- Open Access
Genome-wide methylation profiling and copy number analysis in atypical fibroxanthomas and pleomorphic dermal sarcomas indicate a similar molecular phenotype
Clinical Sarcoma Research volume 9, Article number: 2 (2019)
Atypical fibroxanthomas (AFX) and pleomorphic dermal sarcomas (PDS) are lesions of the skin with overlapping histologic features and unspecific molecular traits. PDS behaves aggressive compared to AFX. Thus, a precise delineation, although challenging in some instances, is relevant.
We examined the value of DNA-methylation profiling and copy number analysis for separating these tumors. DNA-methylation data were generated from 17 AFX and 15 PDS using the Illumina EPIC array. These were compared with DNA-methylation data generated from 196 tumors encompassing potential histologic mimics like cutaneous squamous carcinomas (cSCC; n = 19), basal cell carcinomas (n = 10), melanoma metastases originating from the skin (n = 11), leiomyosarcomas (n = 11), angiosarcomas of the skin and soft tissue (n = 11), malignant peripheral nerve sheath tumors (n = 19), dermatofibrosarcomas protuberans (n = 13), extraskeletal myxoid chondrosarcomas (n = 9), myxoid liposarcomas (n = 14), schwannomas (n = 10), neurofibromas (n = 21), alveolar (n = 19) and embryonal (n = 17) rhabdomyosarcomas as well as undifferentiated pleomorphic sarcomas (n = 12).
DNA-methylation profiling did not separate AFX from PDS. The DNA-methylation profiles of the other cases, however, were distinct from AFX/PDS. They reliably assigned to subtype-specific DNA-methylation clusters, although overlap occurred between some AFX/PDS and cSCC. Copy number profiling revealed alterations in a similar frequency and distribution between AFX and PDS. They involved losses of 9p (22/32) and 13q (25/32). Gains frequently involved 8q (8/32). Notably, a homozygous deletion of CDKN2A was more frequent in PDS (6/15) than in AFX (2/17), whereas amplifications were non-recurrent and overall rare (5/32).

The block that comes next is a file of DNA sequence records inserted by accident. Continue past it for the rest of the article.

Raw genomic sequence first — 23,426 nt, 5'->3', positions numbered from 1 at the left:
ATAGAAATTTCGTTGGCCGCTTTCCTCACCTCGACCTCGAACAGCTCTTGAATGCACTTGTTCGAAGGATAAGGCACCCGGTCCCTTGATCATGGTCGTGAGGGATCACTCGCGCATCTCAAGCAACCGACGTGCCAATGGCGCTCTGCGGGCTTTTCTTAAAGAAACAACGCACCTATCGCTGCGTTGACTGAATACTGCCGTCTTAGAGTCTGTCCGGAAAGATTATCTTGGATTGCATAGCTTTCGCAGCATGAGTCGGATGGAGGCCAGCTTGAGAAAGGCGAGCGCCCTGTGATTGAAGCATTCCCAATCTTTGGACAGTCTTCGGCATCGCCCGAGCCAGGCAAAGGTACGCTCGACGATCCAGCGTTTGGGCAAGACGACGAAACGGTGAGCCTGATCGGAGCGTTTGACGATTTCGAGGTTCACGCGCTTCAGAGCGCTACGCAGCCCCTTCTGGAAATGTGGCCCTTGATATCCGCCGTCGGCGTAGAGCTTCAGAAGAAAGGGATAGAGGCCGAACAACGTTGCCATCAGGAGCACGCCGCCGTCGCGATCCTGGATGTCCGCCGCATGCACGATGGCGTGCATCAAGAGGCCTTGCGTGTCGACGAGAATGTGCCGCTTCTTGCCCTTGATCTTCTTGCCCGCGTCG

Our findings support the concept that AFX and PDS belong to a common tumor spectrum. We could demonstrate the diagnostic value of DNA-methylation profiling to delineating AFX/PDS from potential mimics. However, the assessment of certain histologic features remains crucial for separating PDS from AFX.
Sarcomas of the skin and the adjacent soft tissue comprise a heterogeneous tumor group . The classification of these tumors follows the lineage differentiation of tumor cells, which is predominantly assessed by their expression of lineage specific markers. However, in many cases an unambiguous subtype assignment by histologic and immunohistochemical means is not possible, and molecular analyses for establishing a final diagnosis is required . Unfortunately, certain entities also lack unequivocal molecular traits, even if more sophisticated molecular approaches such as next generation sequencing are applied. Atypical fibroxanthomas (AFX) and pleomorphic dermal sarcomas (PDS) belong to the aforementioned group of ill-defined tumors and currently remain a diagnosis of exclusion .
AFX and PDS exhibit overlapping histologic features making a reliable distinction in many cases problematic . The most important criterion in favor of the diagnosis PDS is an invading growth pattern into subdermal structures, which can be difficult to assess if small biopsies are provided for histopathological diagnostics . Other diagnostic histologic features include necrosis, lymphovascular and perineural invasion. However, general features of anaplasia such as nuclear pleomorphism and atypical mitoses are common to both AFX and PDS [6, 7]. The distinction of AFX and PDS as different entities remains clinically important. AFX has an overall favorable biological behavior compared to the much higher potential for recurrence and metastasis in PDS [3, 6, 7]. Novel diagnostic approaches allowing a clear distinction of AFX and PDS would be of great value considering the steadily increasing incidence of skin cancers  and promising results of targeted therapies for certain dermal tumor subtypes [9, 10].